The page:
You could see Hot-Tubbing as a way to satisfy the Daubert principle in the US that requires acceptance by the relevant scientific community of the techniques and theories used by the expert.
Experts would do well to improve their skills in providing concurrent evidence as the process becomes increasingly popular in courts internationally. For more information, read our Short Guide to Concurrent Evidence in New South Wales.
The Substance of Expert Reports and Testimony
Australian standards for expert witness testimony emphasise the expert’s duty to show how their expertise bears on the facts of the matter. Courts will only accept an expert witness’s evidence where the opinions are based “wholly or substantially” on the expert’s “training, study and experience” (section 79, Evidence Act 1995 (Cth)).
Expert reports should therefore be completely transparent – they should not only describe the relevance of the witness’s expertise to the facts of the matter, but also outline all technical concepts the expert is applying as well as how they have been applied. The most persuasive expert reports are ones which can explain complex technical points logically and clearly, and in language that a reasonably intelligent layperson can understand.
Cross-examination of expert evidence will often involve criticism of an expert’s reasoning in their report. Lawyers are therefore likely to be pedantic in their approach to clarifying the content and reasoning in expert testimony.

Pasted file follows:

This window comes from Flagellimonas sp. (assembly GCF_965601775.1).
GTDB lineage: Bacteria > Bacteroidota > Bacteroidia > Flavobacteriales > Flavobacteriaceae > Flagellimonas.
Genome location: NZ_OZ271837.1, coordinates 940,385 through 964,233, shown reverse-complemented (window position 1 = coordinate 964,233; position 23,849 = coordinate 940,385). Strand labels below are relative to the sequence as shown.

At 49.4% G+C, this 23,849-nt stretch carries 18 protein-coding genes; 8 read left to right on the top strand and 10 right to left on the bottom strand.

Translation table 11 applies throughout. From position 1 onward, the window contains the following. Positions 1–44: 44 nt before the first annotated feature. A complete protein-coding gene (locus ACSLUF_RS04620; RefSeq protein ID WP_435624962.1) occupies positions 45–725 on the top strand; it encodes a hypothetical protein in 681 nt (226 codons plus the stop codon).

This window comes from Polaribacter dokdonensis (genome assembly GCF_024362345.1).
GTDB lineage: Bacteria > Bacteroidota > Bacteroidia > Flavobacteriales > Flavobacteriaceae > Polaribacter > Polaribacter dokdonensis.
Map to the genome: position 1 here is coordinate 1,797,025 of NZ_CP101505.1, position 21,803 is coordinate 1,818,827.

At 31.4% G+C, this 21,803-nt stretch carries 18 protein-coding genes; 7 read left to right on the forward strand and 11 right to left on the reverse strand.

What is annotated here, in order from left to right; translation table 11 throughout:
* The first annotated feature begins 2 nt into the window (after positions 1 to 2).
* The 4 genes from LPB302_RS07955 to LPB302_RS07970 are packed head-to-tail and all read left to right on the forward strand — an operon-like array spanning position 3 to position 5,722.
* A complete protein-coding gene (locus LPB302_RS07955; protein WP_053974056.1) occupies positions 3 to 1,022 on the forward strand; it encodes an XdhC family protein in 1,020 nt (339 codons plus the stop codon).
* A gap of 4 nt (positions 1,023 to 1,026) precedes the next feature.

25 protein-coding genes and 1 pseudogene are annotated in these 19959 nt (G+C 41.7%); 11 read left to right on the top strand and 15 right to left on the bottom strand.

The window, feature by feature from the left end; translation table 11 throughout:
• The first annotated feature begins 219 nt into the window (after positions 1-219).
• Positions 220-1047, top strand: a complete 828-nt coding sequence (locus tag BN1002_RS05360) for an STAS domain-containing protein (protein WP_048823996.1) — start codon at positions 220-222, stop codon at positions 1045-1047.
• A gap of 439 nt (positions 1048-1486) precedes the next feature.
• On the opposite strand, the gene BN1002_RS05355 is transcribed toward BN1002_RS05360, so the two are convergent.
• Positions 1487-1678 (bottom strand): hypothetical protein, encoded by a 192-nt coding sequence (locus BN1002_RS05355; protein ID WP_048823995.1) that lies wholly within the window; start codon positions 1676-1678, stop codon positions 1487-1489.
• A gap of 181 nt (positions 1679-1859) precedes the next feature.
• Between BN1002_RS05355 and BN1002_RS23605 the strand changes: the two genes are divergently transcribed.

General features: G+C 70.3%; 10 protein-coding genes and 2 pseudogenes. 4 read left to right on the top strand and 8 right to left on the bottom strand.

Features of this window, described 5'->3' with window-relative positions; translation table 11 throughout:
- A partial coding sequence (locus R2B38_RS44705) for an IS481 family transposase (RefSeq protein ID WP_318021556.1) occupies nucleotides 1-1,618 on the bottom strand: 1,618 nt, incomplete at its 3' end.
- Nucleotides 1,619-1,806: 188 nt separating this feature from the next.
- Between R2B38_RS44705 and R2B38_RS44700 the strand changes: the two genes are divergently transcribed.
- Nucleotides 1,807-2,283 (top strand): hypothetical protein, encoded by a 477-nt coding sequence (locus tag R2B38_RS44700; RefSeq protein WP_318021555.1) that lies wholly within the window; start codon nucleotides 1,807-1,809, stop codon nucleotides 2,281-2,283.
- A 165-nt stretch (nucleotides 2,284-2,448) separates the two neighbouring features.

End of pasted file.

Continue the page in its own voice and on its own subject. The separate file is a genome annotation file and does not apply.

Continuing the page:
For US Experts
The above criteria for acceptable expert evidence are like the Daubert Principles in the US: the expert’s specialised knowledge must assist in the determination of a fact in issue and the expert’s evidence must be based on sufficient facts or data as well as reliable principles and methods. However, there are some key differences between the two jurisdictions that experts should take care to note:
Barristers and Solicitors
As an expert witness in Australia, you’re likely to work with both solicitors and barristers.
Barristers or counsel broadly carry out the same work as Trial Attorneys in the United States (advocating for and defending clients in court). Solicitors are able to provide legal advice but their duties are more desk-bound – their work involves the preparation of legal documentation for a case, while barristers present the cases. Solicitors usually do not speak in court.
Solicitors ‘instruct’ barristers when they bring legal cases requiring court representation to barristers. Cases requiring court representation will often require ongoing communication between the solicitor and barrister.
This distinction is important as making the common mistake of referring to solicitors as counsel can be misleading to the court. For example, saying “counsel provided me X document”, which is an unusual practice by barristers, could lead the opposition to raise unnecessary concerns. We therefore suggest you refer to your instructors as “instructing solicitors”.
Unlike in the US, there is no procedure for depositions in Australia. Parties to the dispute will instead take written out-of-court evidence of witnesses in the form of an affidavit.
For UK and NZ Experts
Fortunately for UK based and NZ based experts, they will find the Australian jurisdiction similar to home. Aside from some cultural differences, the only main deviation from UK and NZ law on expert witnesses relates to their immunity.
Expert Witness Immunity
Expert witnesses are afforded immunity from suit in Australia. Experts should however take care to note any changes to this rule, given that the United Kingdom and New Zealand removed the immunity under their laws in 2016.